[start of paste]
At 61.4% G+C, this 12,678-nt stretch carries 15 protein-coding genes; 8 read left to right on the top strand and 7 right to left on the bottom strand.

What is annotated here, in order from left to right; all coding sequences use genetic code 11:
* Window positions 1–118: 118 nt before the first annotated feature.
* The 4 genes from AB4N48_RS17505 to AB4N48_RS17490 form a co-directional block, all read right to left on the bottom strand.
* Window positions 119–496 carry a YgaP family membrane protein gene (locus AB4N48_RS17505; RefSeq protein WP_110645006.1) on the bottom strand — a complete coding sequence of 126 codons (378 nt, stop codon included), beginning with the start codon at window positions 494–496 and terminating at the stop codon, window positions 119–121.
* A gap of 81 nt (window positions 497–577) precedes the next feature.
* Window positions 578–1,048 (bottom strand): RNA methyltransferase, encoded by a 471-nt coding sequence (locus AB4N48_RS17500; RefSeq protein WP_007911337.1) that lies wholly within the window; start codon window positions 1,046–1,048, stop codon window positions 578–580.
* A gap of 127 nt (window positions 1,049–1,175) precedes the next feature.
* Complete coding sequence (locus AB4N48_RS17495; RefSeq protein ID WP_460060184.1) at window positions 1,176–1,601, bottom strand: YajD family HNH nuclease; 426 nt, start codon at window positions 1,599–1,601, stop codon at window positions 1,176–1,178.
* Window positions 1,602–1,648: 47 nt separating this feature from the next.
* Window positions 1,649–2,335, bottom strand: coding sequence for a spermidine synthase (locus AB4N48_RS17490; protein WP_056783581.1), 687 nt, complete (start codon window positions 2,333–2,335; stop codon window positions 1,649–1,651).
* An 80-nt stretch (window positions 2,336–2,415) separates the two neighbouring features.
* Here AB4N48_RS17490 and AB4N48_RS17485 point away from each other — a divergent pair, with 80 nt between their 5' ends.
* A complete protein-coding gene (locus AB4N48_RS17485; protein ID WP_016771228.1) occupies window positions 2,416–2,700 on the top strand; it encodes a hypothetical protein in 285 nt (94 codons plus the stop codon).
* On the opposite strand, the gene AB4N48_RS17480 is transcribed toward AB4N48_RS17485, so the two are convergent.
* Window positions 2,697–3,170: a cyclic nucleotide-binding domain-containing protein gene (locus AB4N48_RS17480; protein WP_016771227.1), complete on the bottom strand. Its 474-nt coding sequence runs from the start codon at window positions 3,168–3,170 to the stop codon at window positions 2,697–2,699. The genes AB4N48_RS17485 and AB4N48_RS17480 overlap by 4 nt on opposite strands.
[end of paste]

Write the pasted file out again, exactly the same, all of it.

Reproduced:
At 61.4% G+C, this 12,678-nt stretch carries 15 protein-coding genes; 8 read left to right on the top strand and 7 right to left on the bottom strand.

What is annotated here, in order from left to right; all coding sequences use genetic code 11:
* Window positions 1–118: 118 nt before the first annotated feature.
* The 4 genes from AB4N48_RS17505 to AB4N48_RS17490 form a co-directional block, all read right to left on the bottom strand.
* Window positions 119–496 carry a YgaP family membrane protein gene (locus AB4N48_RS17505; RefSeq protein WP_110645006.1) on the bottom strand — a complete coding sequence of 126 codons (378 nt, stop codon included), beginning with the start codon at window positions 494–496 and terminating at the stop codon, window positions 119–121.
* A gap of 81 nt (window positions 497–577) precedes the next feature.
* Window positions 578–1,048 (bottom strand): RNA methyltransferase, encoded by a 471-nt coding sequence (locus AB4N48_RS17500; RefSeq protein WP_007911337.1) that lies wholly within the window; start codon window positions 1,046–1,048, stop codon window positions 578–580.
* A gap of 127 nt (window positions 1,049–1,175) precedes the next feature.
* Complete coding sequence (locus AB4N48_RS17495; RefSeq protein ID WP_460060184.1) at window positions 1,176–1,601, bottom strand: YajD family HNH nuclease; 426 nt, start codon at window positions 1,599–1,601, stop codon at window positions 1,176–1,178.
* Window positions 1,602–1,648: 47 nt separating this feature from the next.
* Window positions 1,649–2,335, bottom strand: coding sequence for a spermidine synthase (locus AB4N48_RS17490; protein WP_056783581.1), 687 nt, complete (start codon window positions 2,333–2,335; stop codon window positions 1,649–1,651).
* An 80-nt stretch (window positions 2,336–2,415) separates the two neighbouring features.
* Here AB4N48_RS17490 and AB4N48_RS17485 point away from each other — a divergent pair, with 80 nt between their 5' ends.
* A complete protein-coding gene (locus AB4N48_RS17485; protein ID WP_016771228.1) occupies window positions 2,416–2,700 on the top strand; it encodes a hypothetical protein in 285 nt (94 codons plus the stop codon).
* On the opposite strand, the gene AB4N48_RS17480 is transcribed toward AB4N48_RS17485, so the two are convergent.
* Window positions 2,697–3,170: a cyclic nucleotide-binding domain-containing protein gene (locus AB4N48_RS17480; protein WP_016771227.1), complete on the bottom strand. Its 474-nt coding sequence runs from the start codon at window positions 3,168–3,170 to the stop codon at window positions 2,697–2,699. The genes AB4N48_RS17485 and AB4N48_RS17480 overlap by 4 nt on opposite strands.